Racism in Medicine: White Privilege and Fragility
Over the last year, there has been a lot of challenges with Race and Social Inequity. We are committed to providing our clinical students and workforce with learning that will educate and lead to more culturally competent care. A need was identified for available education for our community and with the assistance of Dr. Joseph Losee and a group of UPMC physicians, that need is now met.
The educational content for this course is accessible via the University of Pittsburgh, School of Medicine, Office of Faculty Affairs website https://medfaculty.pitt.edu/educational-series-racism-medicine-and-america
This program is designed for busy clinical physicians, medical students, and research faculty.
Upon successful completion of this continuing pharmacy education program, the participant should be able to:
- Define white privilege and white fragility.
- Name one thing a person with white privilege can do to weaken racist systems
- Provide an example of both white privilege and fragility.
The information presented at this activity represents the views and opinions of the individual presenters, and does not constitute the opinion or endorsement of, or promotion by, the UPMC Center for Continuing Education in the Health Sciences, UPMC / University of Pittsburgh Medical Center or Affiliates and University of Pittsburgh School of Medicine. Reasonable efforts have been taken intending for educational subject matter to be presented in a balanced, unbiased fashion and in compliance with regulatory requirements. However, each program attendee must always use his/her own personal and professional judgment when considering further application of this information, particularly as it may relate to patient diagnostic or treatment decisions including, without limitation, FDA-approved uses and any off-label uses.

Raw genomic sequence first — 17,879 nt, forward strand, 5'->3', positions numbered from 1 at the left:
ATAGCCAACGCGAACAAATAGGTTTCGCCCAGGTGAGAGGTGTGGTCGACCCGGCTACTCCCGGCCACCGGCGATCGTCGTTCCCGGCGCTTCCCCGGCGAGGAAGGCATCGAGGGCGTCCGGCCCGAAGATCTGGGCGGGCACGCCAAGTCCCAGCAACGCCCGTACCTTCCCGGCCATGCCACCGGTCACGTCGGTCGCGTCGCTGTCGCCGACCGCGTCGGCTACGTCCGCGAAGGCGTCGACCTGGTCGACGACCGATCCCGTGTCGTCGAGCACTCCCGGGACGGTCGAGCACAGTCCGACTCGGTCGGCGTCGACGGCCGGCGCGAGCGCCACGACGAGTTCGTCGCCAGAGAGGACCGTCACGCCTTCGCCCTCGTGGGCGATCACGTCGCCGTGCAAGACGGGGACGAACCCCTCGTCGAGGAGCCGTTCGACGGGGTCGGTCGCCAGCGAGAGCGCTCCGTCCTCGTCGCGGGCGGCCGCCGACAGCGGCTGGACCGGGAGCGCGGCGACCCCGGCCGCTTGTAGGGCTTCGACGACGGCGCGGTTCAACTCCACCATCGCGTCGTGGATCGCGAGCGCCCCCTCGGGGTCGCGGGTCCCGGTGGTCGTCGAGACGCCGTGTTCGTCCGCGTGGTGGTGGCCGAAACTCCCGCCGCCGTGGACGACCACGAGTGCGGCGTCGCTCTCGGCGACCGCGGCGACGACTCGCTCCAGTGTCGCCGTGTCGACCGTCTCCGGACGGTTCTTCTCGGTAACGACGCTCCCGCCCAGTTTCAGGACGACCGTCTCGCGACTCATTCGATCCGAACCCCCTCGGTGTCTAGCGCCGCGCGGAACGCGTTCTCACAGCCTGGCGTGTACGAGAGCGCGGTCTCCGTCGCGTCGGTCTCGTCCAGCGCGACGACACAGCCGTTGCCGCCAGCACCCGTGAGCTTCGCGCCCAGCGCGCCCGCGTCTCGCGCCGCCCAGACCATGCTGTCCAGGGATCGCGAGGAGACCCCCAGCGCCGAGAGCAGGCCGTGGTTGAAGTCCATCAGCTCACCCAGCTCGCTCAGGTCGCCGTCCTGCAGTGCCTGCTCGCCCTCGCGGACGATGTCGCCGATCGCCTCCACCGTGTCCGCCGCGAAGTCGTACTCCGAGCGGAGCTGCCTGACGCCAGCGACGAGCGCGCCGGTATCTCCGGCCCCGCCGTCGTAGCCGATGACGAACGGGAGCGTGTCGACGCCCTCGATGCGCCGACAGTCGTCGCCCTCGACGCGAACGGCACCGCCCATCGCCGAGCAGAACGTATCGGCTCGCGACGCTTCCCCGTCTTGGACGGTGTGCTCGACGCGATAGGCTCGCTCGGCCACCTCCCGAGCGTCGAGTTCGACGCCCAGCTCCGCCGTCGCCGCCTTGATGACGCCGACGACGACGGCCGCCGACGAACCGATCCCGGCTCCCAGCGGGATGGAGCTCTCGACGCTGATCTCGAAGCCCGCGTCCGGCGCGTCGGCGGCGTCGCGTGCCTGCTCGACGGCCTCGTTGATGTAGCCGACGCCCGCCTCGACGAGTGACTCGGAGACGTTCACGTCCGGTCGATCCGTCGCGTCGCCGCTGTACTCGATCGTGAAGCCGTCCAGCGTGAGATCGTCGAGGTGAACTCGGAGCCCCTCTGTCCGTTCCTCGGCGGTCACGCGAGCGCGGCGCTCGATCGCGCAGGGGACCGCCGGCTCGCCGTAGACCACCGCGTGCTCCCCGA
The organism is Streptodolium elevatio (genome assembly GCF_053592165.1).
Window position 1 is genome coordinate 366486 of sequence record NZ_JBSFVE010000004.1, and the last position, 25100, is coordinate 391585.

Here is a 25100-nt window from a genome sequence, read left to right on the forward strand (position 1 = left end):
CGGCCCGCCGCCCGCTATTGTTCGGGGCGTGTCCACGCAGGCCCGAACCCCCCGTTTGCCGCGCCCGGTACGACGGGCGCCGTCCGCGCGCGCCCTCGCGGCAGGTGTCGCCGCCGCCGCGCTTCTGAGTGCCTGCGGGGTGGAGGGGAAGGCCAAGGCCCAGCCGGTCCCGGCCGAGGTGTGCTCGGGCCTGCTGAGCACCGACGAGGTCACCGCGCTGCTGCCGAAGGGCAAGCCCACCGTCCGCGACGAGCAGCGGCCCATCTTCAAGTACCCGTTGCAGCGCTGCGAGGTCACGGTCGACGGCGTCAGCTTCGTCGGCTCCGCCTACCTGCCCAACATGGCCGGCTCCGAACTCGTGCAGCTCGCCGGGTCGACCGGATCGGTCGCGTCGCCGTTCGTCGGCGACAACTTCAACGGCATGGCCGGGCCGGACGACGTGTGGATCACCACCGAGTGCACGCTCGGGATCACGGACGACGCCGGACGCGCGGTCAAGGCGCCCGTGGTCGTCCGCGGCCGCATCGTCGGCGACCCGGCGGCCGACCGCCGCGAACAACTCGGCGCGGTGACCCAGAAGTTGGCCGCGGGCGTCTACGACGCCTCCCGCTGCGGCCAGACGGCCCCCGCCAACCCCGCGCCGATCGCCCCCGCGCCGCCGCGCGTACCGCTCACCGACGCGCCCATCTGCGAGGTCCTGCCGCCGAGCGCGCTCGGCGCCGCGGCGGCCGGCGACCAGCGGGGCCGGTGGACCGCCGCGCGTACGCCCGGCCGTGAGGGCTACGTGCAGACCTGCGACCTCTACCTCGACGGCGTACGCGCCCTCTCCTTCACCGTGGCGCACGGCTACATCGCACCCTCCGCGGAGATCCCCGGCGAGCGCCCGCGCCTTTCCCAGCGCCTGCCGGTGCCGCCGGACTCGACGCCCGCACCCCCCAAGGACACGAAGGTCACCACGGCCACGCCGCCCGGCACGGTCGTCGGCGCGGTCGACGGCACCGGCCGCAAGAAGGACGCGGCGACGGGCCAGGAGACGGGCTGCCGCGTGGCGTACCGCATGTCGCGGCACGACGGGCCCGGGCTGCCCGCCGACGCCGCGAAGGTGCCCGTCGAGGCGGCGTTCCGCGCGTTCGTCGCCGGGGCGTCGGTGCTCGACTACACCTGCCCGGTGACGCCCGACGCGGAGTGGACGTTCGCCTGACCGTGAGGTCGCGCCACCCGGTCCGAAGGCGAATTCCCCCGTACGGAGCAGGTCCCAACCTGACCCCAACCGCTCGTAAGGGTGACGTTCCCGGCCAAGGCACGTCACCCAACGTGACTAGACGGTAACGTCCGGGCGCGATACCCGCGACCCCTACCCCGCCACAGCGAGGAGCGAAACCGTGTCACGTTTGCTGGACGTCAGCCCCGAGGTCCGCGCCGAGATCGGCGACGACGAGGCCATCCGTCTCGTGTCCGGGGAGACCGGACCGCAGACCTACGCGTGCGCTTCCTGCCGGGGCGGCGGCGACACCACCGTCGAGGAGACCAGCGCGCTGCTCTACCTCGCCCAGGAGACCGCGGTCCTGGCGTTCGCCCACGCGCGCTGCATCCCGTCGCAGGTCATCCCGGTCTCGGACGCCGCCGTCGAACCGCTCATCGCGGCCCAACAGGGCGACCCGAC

In support of improving patient care, the University of Pittsburgh is jointly accredited by the Accreditation Council for Continuing Medical Education (ACCME) and the Accreditation Council for Pharmacy Education (ACPE), and the American Nurses Credentialing Center (ANCC), to provide continuing education for the healthcare team.
Physician Credits (CME)
The University of Pittsburgh designates this enduring material activity for a maximum of 0.75 AMA PRA Category 1 Credit[s]™. Physicians should claim only the credit commensurate with the extent of their participation in the activity.
Other Healthcare Professionals:
Other health care professionals will receive a certificate of attendance confirming the number of contact hours commensurate with the extent of participation in this activity.
- 0.75 AMA PRA Category 1 Credit™The University of Pittsburgh School of Medicine is accredited by the Accreditation Council for Continuing Medical Education to provide continuing medical education for physicians.
- 0.75 Attendance
Choose Register/Complete Course to complete the module.
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